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Glenn Roeder

Nationality: English
Date of Birth: 13/12/1955


Biography:

Glenn Roeder was confirmed as Harry Redknapp's successor at West Ham United on June 14 2001 having been appointed as caretaker boss following Redknapp's shock departure in May.

Roeder was brought into the club as a coach by Redknapp in 1999 having previously worked in Glenn Hoddle's England set-up and managed at Watford and Gillingham.

Born in Essex in 1955, Glenn is widely respected as a coach and has experience from a league career that spanned 574 games, earning 7 caps as an England 'B' international.

He began as an apprentice for Leyton Orient, signing professional in 1974 and going on to make over 100 appearances for The O's before joining Queens Park Rangers.

He appeared 157 times for QPR, going on to captain the side and scoring 17 goals before briefly joining Notts County on loan and moving to Newcastle United in 1984, where he became a mentor to a young Magpie named Paul Gascoigne.

After nearly 200 appearances in five years at St. James' park, Roeder moved back to London with Watford, staying at Vicarage Road for two seasons before joining Gillingham in 1992, playing 6 times before being appointed Gills' manager.

He left after just one season with Gillingham having been invited to take over as Watford manager following Steve Perryman's exit from Vicarage Road, a move that cost the Hornets 40,000 in compensation.

Roeder was in charge of the Hornets for nearly three years taking the team to within one place of the play-offs in 1994-1995. However, the following season was not so successful and Roeder left the club in February 1996 as Watford were languiushing near the bottom of Division One. He was replaced by Kenny Jackett and Watford were relegated at the end of the season.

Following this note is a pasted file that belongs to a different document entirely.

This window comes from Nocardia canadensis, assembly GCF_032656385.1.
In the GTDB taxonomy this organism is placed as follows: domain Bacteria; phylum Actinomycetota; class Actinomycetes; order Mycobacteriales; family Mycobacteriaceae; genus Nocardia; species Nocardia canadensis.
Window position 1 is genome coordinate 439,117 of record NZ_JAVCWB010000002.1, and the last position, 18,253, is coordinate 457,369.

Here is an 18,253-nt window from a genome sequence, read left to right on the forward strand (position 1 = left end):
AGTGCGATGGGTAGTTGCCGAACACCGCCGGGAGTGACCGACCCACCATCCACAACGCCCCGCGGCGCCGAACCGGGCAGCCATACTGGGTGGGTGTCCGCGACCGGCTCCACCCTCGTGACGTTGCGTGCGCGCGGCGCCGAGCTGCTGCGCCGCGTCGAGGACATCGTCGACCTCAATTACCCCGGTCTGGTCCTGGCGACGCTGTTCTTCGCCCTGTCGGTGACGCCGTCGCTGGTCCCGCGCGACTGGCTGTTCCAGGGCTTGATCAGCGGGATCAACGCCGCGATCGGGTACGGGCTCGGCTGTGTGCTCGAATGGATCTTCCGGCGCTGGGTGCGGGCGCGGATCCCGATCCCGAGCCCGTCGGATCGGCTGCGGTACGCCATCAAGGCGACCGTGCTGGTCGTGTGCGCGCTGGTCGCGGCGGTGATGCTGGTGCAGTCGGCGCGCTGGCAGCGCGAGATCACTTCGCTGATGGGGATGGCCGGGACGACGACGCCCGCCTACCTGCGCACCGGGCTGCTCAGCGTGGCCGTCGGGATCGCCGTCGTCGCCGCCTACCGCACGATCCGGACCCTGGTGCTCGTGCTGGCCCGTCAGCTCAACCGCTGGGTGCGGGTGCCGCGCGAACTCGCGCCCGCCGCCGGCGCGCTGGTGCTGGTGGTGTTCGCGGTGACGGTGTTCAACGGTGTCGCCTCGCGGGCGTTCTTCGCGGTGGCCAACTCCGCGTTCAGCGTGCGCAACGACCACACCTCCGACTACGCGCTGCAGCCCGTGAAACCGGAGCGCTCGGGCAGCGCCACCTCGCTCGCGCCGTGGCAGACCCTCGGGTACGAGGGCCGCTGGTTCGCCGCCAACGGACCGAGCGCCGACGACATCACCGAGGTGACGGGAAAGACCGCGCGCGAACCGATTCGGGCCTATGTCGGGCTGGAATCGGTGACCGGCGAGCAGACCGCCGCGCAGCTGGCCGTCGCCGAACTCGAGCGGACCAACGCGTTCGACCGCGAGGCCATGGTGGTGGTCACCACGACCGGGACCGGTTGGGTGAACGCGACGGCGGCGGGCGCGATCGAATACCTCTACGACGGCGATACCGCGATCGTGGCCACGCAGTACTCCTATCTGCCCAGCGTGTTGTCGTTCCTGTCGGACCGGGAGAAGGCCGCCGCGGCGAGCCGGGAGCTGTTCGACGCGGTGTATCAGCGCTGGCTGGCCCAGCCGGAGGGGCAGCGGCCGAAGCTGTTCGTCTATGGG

Having worked for the FA as part of Glenn Hoddle's England coaching team Roeder was given the opportunity to coach at the club he supported as a youngster.

He helped nurture the talents of West Ham's bright young English stars as they broke into the first team, players such as Joe Cole and Michael Carrick.

Following Harry Redknapp's departure after seven years in charge at Upton Park in May 2001, Roeder assumed temporary charge of team affairs for the last game of the season, which The Hammers lost 2-1 away to Middlesbrough.

After the board's primary targets, Alan Curbishley and Steve McClaren, turned down the chance to manage the club, Roeder was installed as West Ham's ninth manager and given a two-year contract to prove his ability - the primary aim being a marked improvement on the previous season's disappointing 15th place finish.

After a tricky start in the manager's chair, Roeder managed to guide the Hammers into mid-table and began to win over some of those who doubted his ability to manage at the top level.

In February 2006 he became caretaker manager at Newcastle with the departure of Graeme Souness. His full apointment was confirmed in May later that year - albeit with criticism as he is yet to acheive his UEFA Pro-licence.

Previous Clubs

West Ham, Watford, Gillingham,


Reproduced under permission from the League Managers Association.
For more information, please visit their website.
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